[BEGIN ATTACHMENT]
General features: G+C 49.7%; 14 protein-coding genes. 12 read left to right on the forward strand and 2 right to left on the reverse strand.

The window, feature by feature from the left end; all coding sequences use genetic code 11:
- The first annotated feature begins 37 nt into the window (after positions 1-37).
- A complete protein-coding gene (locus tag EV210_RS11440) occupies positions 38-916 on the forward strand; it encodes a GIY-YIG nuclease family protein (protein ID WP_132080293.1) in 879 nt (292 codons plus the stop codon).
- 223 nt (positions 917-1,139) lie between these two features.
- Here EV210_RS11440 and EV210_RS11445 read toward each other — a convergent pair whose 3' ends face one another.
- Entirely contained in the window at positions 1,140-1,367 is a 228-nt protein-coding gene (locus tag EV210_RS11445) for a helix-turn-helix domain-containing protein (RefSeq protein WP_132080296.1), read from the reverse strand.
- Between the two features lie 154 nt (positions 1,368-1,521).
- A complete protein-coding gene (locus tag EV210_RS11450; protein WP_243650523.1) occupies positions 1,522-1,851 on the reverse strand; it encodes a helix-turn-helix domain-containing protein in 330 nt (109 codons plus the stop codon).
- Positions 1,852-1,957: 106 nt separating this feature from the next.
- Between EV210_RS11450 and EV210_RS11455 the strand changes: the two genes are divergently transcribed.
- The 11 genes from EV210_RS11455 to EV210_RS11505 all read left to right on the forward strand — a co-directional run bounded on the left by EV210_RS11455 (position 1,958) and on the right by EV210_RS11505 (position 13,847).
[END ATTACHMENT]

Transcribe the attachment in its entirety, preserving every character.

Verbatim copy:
General features: G+C 49.7%; 14 protein-coding genes. 12 read left to right on the forward strand and 2 right to left on the reverse strand.

The window, feature by feature from the left end; all coding sequences use genetic code 11:
- The first annotated feature begins 37 nt into the window (after positions 1-37).
- A complete protein-coding gene (locus tag EV210_RS11440) occupies positions 38-916 on the forward strand; it encodes a GIY-YIG nuclease family protein (protein ID WP_132080293.1) in 879 nt (292 codons plus the stop codon).
- 223 nt (positions 917-1,139) lie between these two features.
- Here EV210_RS11440 and EV210_RS11445 read toward each other — a convergent pair whose 3' ends face one another.
- Entirely contained in the window at positions 1,140-1,367 is a 228-nt protein-coding gene (locus tag EV210_RS11445) for a helix-turn-helix domain-containing protein (RefSeq protein WP_132080296.1), read from the reverse strand.
- Between the two features lie 154 nt (positions 1,368-1,521).
- A complete protein-coding gene (locus tag EV210_RS11450; protein WP_243650523.1) occupies positions 1,522-1,851 on the reverse strand; it encodes a helix-turn-helix domain-containing protein in 330 nt (109 codons plus the stop codon).
- Positions 1,852-1,957: 106 nt separating this feature from the next.
- Between EV210_RS11450 and EV210_RS11455 the strand changes: the two genes are divergently transcribed.
- The 11 genes from EV210_RS11455 to EV210_RS11505 all read left to right on the forward strand — a co-directional run bounded on the left by EV210_RS11455 (position 1,958) and on the right by EV210_RS11505 (position 13,847).